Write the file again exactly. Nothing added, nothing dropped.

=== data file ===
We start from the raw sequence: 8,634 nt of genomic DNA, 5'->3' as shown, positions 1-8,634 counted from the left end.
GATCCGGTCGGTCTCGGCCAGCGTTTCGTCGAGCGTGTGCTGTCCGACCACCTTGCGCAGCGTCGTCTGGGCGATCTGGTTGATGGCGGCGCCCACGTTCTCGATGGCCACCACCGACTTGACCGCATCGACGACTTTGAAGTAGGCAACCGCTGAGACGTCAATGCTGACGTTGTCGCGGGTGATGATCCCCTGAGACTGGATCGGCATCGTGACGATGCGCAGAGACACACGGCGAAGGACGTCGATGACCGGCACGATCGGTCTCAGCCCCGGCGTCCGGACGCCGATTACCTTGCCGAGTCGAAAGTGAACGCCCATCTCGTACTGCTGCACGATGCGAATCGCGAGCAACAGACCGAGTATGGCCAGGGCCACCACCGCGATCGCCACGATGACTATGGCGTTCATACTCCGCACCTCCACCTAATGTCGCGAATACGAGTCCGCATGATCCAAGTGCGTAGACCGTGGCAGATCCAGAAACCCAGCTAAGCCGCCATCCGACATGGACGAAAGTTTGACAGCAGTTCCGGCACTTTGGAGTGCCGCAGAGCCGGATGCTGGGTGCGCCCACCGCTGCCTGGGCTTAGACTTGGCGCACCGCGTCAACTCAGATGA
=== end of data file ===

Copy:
We start from the raw sequence: 8,634 nt of genomic DNA, 5'->3' as shown, positions 1-8,634 counted from the left end.
GATCCGGTCGGTCTCGGCCAGCGTTTCGTCGAGCGTGTGCTGTCCGACCACCTTGCGCAGCGTCGTCTGGGCGATCTGGTTGATGGCGGCGCCCACGTTCTCGATGGCCACCACCGACTTGACCGCATCGACGACTTTGAAGTAGGCAACCGCTGAGACGTCAATGCTGACGTTGTCGCGGGTGATGATCCCCTGAGACTGGATCGGCATCGTGACGATGCGCAGAGACACACGGCGAAGGACGTCGATGACCGGCACGATCGGTCTCAGCCCCGGCGTCCGGACGCCGATTACCTTGCCGAGTCGAAAGTGAACGCCCATCTCGTACTGCTGCACGATGCGAATCGCGAGCAACAGACCGAGTATGGCCAGGGCCACCACCGCGATCGCCACGATGACTATGGCGTTCATACTCCGCACCTCCACCTAATGTCGCGAATACGAGTCCGCATGATCCAAGTGCGTAGACCGTGGCAGATCCAGAAACCCAGCTAAGCCGCCATCCGACATGGACGAAAGTTTGACAGCAGTTCCGGCACTTTGGAGTGCCGCAGAGCCGGATGCTGGGTGCGCCCACCGCTGCCTGGGCTTAGACTTGGCGCACCGCGTCAACTCAGATGA